7. We may now consider the decisions stated by the parties. In Banarsidas Bhanot & Sons' case (supra), a case relied on by the department, the facts were that a draft assessment order was served on the assessee setting out various proposed additions and disallowances, but the quantum of total income was not computed. The assessee's objections to the proposed draft assessment order were not received within the prescribed time, but were received by the ITO after he completed the assessment. The Tribunal in that case set aside the assessment order and restored the matter to the ITO for making a fresh assessment after serving a fresh and complete draft order on the assessee. It is in these circumstances that the High Court upheld the order of the Tribunal. It was pointed out that in that case the draft order contained full details of the proposed additions and variations and all that it lacked was the computation of total income which could not have caused any prejudice to the assessee. It was not a case where the ITO did not start the proceeding or complete the assessment within the time prescribed. In H.H. Maharaja Raja Power Dewas v. CIT  138 ITR 518 (MP) relied on by the department, the facts were that an assessment for the year 1973-74 was made on an income of Rs. 1,19,760 against the returned income of Rs. 17,354 disclosing a variation of a lakh of rupees, but without following the procedure under Section 144B.The Commissioner revised the order of assessment under Section 263 of the Act on the ground, inter alia, that the assessment order not following the procedure under Section 144B prejudiced the interests of the revenue. The Tribunal in the appeal held that the revenue is prejudiced because there is always the risk to the revenue in the sense that the objection regarding non-compliance of Section 144B can be taken at any time and it is in the interests of the revenue to get the irregularity cured. The High Court held that though the assessment order without compliance with the procedure laid down under Section 144B is erroneous, it is not prejudicial to the interests of revenue so as to confer revisional jurisdiction on the Commissioner under Section 8. We may now turn to the Special Bench decision of the Tribunal in the case of Shivaji Park Gymkhana (supra). In that case, against nil income returned by the assessee, the ITO determined the assessable income at over Rs. 1 lakh thereby disclosing a variation of Rs. 1 lakh. In such a situation the provisions of Section 144B were attracted, but the ITO completed the assessment without such a reference. The Commissioner (Appeals) accepted the assessee's submission that the assessment order was not legal and, hence, a nullity, but the Tribunal in further appeal held that the omission to make a reference under Section 144B was only a procedural irregularity which could not render the assessment a nullity, but it was curable by setting aside the assessment for being redone according to law. It must be observed that in that case apparently the ITO was not aware of the presence of Section 144B or its requirement and had proceeded to make the assessment as if he had the jurisdiction to do so in the regular course. It was also observed in that order that there is nothing wrong with the assumption of initial jurisdiction, but if some mandatory provision has not been complied with while computing the assessment, the assessment cannot be sustained and will have to be set aside, but the appellate authority has also to give a direction to make a fresh assessment after complying with the legal requirements. The facts in this case are distinguishable from the facts in the case before us. This is not a case where the ITO was not aware of the procedure and had made the assessment which he had jurisdiction to do. He was fully aware of the requirement of Section 144B and had followed it up to the stage of sending the draft assessment order and inviting the objections of the assessee. Where he has committed an illegality, which, in our opinion, is not curable, but fatal, is to assume jurisdiction to make the assessment on the face of the categorical objection of the assessee in the proposed draft assessment order by perversely holding that there is no objection and, thus, trying to vest himself with the jurisdiction to make the assessment, even though the requirement under the section required that he should refer the matter to the IAC and abide by his directions.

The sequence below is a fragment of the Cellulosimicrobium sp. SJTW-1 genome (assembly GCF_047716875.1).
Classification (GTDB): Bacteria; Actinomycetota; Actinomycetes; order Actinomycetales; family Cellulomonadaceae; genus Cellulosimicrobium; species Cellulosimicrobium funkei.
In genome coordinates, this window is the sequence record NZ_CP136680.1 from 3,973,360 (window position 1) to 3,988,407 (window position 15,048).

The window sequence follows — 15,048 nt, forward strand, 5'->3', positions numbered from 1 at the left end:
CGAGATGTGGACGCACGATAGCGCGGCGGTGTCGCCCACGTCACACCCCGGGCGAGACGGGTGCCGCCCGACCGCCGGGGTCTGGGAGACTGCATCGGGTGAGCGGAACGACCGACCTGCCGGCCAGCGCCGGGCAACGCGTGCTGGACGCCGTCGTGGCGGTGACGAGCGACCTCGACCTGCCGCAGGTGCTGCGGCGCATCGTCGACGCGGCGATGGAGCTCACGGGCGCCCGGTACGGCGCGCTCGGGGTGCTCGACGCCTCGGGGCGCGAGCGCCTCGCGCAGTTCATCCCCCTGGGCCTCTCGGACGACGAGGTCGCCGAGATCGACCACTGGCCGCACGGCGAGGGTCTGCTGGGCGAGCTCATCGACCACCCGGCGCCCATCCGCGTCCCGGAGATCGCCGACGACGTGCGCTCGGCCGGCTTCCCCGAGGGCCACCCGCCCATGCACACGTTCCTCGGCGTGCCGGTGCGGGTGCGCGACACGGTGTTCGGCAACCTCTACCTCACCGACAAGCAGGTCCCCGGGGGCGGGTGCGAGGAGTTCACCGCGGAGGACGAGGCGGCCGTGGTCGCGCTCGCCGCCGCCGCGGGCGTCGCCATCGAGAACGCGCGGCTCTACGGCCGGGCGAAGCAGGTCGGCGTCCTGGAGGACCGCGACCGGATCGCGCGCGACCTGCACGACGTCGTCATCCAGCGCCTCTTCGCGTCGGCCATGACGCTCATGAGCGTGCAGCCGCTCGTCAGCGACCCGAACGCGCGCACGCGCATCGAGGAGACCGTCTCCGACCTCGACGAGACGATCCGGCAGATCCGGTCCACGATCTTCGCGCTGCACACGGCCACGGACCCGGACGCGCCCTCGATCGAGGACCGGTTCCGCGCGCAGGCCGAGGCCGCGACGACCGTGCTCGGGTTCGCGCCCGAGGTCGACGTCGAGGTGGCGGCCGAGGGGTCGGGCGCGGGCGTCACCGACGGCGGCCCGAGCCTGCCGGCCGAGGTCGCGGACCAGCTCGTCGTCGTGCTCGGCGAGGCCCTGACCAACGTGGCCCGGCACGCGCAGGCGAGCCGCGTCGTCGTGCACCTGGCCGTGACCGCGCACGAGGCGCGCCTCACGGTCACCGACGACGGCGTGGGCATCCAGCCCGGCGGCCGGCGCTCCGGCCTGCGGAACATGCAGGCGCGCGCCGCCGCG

Further, as pointed out by the learned Counsel for the assessee, the ITO appears to have gathered materials and information in regard to certain items subsequent to the draft assessment order, which is used in his final order and obviously these materials could not have been put to the assessee for rebuttal. Thus, there is gross violation of the principles of natural justice, which is fatal to the validity of the assessment. The decision of the Punjab and Haryana High Court in CIT v.Sham Lal  127 ITR 816 relied on by the assessee supports the assessee's contention. It was held in that case that where the assessment is made based on material relied on by the ITO and not communicated to the assessee, the only correct course for the Tribunal was to annul the assessment orders passed by the ITO. Similarly, in the case of the Gauhati High Court in Jai Prakash Singh v. CIT  111 ITR 507 it was held that violation of statutory principles of natural justice takes away jurisdiction of the authority concerned to continue with the proceedings and pass orders and necessarily invalidate the proceedings and the orders passed therein. It is to be noted that in this decision, the assessment was made by issue of notice under Section 143(2) to only one of several legal representatives. In the case of Sudhir Sareen v. ITO  128 ITR 445 (Delhi) the ITO sent a draft assessment order for an enhanced amount after the assessee was heard on his objections against the earlier draft order before the IAC and it was found that the draft order was on the directions of the IAC without hearing the assessee in respect of the same. The High Court held that the opportunity of being heard is a condition precedent to the issuance of any prejudicial directions and the entire procedure from the stage of directions given by the IAC were quashed. The point emphasised in all these decisions is that any order in violation of natural justice by denying the assessee a reasonable opportunity of being heard in respect of matters prejudicial to the interests of the assessee is not a mere irregularity but it is illegal and requires to be quashed and there is no question of setting aside such an order and directing a fresh order.